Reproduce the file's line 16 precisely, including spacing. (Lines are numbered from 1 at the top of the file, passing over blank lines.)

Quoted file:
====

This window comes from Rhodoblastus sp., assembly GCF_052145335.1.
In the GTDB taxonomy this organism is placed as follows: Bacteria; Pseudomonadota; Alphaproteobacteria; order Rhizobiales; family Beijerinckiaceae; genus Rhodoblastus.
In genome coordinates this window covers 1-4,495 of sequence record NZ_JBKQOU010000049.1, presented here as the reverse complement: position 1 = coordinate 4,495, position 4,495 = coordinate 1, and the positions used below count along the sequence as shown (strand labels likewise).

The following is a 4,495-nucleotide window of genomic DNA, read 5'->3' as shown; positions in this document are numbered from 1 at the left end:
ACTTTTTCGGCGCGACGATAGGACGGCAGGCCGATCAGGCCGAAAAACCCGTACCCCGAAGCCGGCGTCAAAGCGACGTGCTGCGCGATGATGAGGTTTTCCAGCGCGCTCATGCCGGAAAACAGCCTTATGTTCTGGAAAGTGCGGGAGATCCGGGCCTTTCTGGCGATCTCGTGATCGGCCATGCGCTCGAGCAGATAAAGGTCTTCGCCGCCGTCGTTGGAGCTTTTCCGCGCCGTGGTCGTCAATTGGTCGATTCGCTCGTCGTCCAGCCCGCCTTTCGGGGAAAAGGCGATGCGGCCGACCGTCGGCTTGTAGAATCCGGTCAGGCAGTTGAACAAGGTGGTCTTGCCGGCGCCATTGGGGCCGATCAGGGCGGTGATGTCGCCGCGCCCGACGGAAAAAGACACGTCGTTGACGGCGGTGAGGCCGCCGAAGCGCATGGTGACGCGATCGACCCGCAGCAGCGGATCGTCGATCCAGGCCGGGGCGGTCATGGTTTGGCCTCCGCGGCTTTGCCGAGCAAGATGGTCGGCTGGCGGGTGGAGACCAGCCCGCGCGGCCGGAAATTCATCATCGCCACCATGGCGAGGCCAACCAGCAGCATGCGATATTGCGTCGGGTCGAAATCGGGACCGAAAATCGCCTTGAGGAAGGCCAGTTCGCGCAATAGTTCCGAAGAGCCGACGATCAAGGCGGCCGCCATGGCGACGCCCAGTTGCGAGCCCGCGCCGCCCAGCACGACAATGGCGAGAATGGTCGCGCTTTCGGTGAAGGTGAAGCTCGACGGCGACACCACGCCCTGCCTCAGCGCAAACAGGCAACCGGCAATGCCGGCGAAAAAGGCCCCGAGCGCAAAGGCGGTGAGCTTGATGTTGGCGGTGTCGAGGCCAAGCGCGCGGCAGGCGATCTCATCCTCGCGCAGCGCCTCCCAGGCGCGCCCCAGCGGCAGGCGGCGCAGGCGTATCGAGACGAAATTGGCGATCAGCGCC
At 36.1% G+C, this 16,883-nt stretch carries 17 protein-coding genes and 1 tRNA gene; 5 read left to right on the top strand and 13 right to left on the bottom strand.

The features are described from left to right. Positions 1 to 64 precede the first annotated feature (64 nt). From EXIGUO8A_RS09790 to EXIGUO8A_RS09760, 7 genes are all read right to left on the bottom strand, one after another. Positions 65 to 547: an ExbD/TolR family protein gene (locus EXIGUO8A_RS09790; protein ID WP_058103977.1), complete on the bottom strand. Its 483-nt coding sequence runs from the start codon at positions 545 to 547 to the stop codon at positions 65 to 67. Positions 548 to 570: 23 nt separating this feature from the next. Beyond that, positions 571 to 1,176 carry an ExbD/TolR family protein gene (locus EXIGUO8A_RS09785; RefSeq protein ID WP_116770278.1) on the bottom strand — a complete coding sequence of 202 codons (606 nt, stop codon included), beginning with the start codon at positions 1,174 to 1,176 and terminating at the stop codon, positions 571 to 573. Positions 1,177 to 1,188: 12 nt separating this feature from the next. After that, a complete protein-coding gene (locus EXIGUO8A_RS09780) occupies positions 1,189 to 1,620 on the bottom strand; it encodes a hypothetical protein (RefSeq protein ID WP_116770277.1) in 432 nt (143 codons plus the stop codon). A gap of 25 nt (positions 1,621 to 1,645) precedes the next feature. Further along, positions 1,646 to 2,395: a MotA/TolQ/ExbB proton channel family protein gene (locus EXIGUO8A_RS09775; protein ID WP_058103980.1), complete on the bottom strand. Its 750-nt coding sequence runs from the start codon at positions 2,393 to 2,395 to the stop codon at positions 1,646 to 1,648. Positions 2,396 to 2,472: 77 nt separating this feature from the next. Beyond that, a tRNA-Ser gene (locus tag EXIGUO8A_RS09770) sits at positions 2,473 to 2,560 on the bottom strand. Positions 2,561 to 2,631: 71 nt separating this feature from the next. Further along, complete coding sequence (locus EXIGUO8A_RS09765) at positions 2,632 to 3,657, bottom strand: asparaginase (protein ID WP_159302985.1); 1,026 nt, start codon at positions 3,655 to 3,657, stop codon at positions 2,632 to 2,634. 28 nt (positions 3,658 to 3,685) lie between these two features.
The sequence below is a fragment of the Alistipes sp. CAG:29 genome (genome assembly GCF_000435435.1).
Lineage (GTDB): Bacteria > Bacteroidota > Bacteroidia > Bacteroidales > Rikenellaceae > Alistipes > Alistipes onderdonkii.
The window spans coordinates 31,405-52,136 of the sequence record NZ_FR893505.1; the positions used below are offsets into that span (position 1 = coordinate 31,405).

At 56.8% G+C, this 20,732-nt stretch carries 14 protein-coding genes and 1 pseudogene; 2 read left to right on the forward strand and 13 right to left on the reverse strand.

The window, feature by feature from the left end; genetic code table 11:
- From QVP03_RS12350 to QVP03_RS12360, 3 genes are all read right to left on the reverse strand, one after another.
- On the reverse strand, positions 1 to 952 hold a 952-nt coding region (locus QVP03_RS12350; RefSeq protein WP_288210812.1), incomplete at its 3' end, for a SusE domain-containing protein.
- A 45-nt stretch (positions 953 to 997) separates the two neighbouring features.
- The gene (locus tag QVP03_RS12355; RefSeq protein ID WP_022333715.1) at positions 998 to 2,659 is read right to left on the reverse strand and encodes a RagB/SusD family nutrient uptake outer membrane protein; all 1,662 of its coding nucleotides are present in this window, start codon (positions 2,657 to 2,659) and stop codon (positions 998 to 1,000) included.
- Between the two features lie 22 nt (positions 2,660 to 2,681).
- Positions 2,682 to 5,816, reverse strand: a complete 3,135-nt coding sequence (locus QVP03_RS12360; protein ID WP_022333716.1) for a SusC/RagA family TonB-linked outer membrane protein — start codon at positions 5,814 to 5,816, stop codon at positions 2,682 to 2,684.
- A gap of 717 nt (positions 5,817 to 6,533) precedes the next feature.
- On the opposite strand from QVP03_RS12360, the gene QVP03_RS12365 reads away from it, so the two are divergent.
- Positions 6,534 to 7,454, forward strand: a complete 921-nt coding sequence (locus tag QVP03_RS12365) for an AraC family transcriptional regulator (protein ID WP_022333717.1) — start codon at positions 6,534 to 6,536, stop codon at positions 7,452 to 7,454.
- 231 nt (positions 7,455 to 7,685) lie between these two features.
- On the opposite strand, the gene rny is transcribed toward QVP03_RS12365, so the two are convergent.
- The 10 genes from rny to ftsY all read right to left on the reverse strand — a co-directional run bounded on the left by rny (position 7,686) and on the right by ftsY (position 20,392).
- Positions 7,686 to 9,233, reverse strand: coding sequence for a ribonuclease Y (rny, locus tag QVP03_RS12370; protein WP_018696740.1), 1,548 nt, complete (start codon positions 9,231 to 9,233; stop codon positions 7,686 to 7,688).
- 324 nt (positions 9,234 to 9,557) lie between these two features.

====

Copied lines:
- The gene (locus tag QVP03_RS12355; RefSeq protein ID WP_022333715.1) at positions 998 to 2,659 is read right to left on the reverse strand and encodes a RagB/SusD family nutrient uptake outer membrane protein; all 1,662 of its coding nucleotides are present in this window, start codon (positions 2,657 to 2,659) and stop codon (positions 998 to 1,000) included.